On July 23 the Federal Communication Commission (FCC) initiated the most comprehensive reform process of the e-rate program since the program started in 1997. Background: E-rate provides our schools and libraries with discounts on their broadband and Internet costs. Wisconsin schools and libraries receive, directly or indirectly, about $35 million a year from the program (about 90% of public libraries indirectly benefit from the program as part of the statewide E-rate application that the TEACH program submits). E-Rate is the largest federal technology program for school and libraries. The FCC website provides a good two-page summary of this major reform effort and the complete reform notice, which includes over 600 questions. Department of Public Instruction staff members will submit comments to the FCC on E-rate reforms by the September 16 deadline.
The President of the American Library Association introduced The Declaration for the Right to Libraries as an advocacy tool to help communities take action to protect the value of their libraries and library staff. The initiative focuses on transformative library practices in literacy, innovation, and community engagement and the value of libraries as institutions that empower individuals, strengthen families, build communities, and protect our right to know. Signed declarations will be presented to Congress by library supporters during the 2014 National Library Legislative Day on May 5-6.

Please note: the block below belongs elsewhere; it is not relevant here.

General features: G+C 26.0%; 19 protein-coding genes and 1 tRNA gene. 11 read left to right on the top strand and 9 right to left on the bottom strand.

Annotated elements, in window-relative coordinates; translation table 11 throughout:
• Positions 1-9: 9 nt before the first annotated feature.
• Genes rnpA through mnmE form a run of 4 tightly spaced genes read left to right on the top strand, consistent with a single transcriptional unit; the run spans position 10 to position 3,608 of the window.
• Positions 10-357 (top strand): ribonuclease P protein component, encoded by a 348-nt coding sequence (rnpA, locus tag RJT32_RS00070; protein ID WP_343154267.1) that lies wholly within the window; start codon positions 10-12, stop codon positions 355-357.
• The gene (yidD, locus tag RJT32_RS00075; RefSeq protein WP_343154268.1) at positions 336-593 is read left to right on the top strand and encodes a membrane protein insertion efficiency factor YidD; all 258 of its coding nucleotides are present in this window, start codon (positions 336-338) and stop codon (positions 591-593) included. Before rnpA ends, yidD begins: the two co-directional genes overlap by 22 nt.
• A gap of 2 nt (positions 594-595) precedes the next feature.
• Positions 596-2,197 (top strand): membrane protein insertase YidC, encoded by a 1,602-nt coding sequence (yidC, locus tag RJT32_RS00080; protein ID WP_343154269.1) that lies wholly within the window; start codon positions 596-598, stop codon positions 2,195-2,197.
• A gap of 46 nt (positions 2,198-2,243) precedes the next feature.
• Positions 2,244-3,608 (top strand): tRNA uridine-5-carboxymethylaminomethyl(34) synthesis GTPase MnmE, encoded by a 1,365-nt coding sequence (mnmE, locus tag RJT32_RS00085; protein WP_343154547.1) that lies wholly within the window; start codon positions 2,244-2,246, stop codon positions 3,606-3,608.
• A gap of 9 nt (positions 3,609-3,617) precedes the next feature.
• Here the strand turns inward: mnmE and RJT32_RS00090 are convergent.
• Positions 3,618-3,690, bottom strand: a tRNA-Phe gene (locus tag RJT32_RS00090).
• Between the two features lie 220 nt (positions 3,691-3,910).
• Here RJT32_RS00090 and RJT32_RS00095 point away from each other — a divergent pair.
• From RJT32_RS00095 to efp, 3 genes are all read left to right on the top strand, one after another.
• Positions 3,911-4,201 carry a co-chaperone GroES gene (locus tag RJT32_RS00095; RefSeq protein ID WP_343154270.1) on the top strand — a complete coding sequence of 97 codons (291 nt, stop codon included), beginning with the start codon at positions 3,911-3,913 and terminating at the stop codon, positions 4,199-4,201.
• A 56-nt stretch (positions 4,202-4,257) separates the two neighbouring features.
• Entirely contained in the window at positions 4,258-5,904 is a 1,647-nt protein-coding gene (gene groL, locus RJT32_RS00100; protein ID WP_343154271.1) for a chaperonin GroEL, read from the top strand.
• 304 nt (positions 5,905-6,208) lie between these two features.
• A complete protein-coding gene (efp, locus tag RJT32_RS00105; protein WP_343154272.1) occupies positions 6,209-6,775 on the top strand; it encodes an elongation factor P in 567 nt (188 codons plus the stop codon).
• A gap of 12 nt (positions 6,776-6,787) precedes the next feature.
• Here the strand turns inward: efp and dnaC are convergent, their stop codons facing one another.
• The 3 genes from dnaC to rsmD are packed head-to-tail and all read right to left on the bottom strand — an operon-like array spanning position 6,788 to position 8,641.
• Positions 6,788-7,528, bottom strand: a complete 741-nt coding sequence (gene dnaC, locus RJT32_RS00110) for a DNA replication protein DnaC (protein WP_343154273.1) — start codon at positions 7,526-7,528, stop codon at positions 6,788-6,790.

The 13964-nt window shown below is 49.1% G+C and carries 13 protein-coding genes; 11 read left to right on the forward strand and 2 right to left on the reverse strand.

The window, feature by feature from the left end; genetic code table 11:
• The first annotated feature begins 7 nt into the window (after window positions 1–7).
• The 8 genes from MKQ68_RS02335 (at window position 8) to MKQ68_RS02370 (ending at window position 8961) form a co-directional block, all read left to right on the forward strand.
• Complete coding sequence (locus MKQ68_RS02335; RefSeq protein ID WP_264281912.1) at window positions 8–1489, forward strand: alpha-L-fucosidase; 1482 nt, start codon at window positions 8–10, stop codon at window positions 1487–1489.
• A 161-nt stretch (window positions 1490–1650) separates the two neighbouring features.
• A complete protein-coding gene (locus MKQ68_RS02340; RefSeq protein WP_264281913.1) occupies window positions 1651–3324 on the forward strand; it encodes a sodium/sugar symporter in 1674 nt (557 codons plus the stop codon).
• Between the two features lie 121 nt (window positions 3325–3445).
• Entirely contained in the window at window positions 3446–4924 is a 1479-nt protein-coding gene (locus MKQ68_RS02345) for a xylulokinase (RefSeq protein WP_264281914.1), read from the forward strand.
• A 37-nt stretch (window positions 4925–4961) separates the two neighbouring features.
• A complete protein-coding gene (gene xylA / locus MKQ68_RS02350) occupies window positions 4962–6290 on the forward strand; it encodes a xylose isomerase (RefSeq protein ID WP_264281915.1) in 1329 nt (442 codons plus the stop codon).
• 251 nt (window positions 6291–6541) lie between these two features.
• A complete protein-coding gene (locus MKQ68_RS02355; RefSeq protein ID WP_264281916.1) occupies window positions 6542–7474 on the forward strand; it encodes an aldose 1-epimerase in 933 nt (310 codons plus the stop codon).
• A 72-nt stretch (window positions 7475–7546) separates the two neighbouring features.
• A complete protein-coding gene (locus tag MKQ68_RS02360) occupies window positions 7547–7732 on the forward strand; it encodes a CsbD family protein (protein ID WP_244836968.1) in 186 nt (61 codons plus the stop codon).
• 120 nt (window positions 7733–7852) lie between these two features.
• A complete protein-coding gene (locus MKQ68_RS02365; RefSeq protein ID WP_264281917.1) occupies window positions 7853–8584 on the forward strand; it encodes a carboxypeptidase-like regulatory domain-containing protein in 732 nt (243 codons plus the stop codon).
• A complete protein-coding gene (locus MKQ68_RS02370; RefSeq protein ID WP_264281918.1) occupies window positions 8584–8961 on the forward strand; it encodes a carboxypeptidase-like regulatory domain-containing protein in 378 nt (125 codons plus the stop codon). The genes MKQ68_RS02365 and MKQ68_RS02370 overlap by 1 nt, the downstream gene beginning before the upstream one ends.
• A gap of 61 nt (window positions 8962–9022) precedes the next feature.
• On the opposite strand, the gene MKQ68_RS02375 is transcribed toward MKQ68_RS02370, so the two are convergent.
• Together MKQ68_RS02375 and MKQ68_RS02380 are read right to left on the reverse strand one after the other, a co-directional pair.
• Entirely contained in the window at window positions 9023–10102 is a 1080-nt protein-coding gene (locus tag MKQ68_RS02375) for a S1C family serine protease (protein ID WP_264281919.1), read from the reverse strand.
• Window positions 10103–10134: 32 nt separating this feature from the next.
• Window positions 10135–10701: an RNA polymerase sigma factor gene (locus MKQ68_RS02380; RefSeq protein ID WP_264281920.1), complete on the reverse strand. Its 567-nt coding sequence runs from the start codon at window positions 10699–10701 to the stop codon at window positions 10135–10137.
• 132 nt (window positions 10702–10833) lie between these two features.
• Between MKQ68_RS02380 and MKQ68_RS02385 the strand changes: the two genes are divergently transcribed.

The Bad River Public Tribal Library has been awarded a minigrant by the Ezra Jack Keats Foundation to help fund the Bad River Traditional Outfit Creation Program with goals to teach young adults and children at the library to learn more about the Ojibwe culture. Participants will learn how to design and make their own traditional dance outfit. The Ezra Jack Keats Foundation awards 59 minigrants each year to teachers and librarians across the United States for programs that foster the love of learning, enhance creative expression, and optimize interaction between educators and students.
Public libraries that do not routinely count library visits will be required to collect data for a "typical week" in October. The questions on the annual report that might be answered with data collected during "typical week" counts are Reference Transaction, Library Visits, and Public Internet Computer Uses, Wireless Internet Uses.